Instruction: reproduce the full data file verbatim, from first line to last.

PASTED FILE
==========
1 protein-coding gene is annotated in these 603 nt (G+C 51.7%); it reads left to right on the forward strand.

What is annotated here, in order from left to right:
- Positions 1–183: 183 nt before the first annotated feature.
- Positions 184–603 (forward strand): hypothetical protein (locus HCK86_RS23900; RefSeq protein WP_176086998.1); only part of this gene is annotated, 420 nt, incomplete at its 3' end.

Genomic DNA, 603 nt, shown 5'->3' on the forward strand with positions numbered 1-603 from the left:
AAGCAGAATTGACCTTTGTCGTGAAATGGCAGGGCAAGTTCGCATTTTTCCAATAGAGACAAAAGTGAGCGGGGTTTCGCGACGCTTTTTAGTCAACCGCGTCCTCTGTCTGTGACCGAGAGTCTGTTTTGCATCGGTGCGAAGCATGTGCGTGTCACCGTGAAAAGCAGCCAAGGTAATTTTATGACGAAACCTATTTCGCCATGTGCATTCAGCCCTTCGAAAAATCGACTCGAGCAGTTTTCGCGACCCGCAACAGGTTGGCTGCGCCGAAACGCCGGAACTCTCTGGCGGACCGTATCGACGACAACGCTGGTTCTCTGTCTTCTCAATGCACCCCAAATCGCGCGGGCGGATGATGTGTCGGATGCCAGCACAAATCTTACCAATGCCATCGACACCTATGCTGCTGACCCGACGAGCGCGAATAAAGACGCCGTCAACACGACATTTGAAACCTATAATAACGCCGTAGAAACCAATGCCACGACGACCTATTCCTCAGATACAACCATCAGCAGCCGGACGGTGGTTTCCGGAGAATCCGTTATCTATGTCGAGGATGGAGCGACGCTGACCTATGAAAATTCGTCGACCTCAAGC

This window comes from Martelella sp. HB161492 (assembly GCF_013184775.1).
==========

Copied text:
1 protein-coding gene is annotated in these 603 nt (G+C 51.7%); it reads left to right on the forward strand.

What is annotated here, in order from left to right:
- Positions 1–183: 183 nt before the first annotated feature.
- Positions 184–603 (forward strand): hypothetical protein (locus HCK86_RS23900; RefSeq protein WP_176086998.1); only part of this gene is annotated, 420 nt, incomplete at its 3' end.

Genomic DNA, 603 nt, shown 5'->3' on the forward strand with positions numbered 1-603 from the left:
AAGCAGAATTGACCTTTGTCGTGAAATGGCAGGGCAAGTTCGCATTTTTCCAATAGAGACAAAAGTGAGCGGGGTTTCGCGACGCTTTTTAGTCAACCGCGTCCTCTGTCTGTGACCGAGAGTCTGTTTTGCATCGGTGCGAAGCATGTGCGTGTCACCGTGAAAAGCAGCCAAGGTAATTTTATGACGAAACCTATTTCGCCATGTGCATTCAGCCCTTCGAAAAATCGACTCGAGCAGTTTTCGCGACCCGCAACAGGTTGGCTGCGCCGAAACGCCGGAACTCTCTGGCGGACCGTATCGACGACAACGCTGGTTCTCTGTCTTCTCAATGCACCCCAAATCGCGCGGGCGGATGATGTGTCGGATGCCAGCACAAATCTTACCAATGCCATCGACACCTATGCTGCTGACCCGACGAGCGCGAATAAAGACGCCGTCAACACGACATTTGAAACCTATAATAACGCCGTAGAAACCAATGCCACGACGACCTATTCCTCAGATACAACCATCAGCAGCCGGACGGTGGTTTCCGGAGAATCCGTTATCTATGTCGAGGATGGAGCGACGCTGACCTATGAAAATTCGTCGACCTCAAGC

This window comes from Martelella sp. HB161492 (assembly GCF_013184775.1).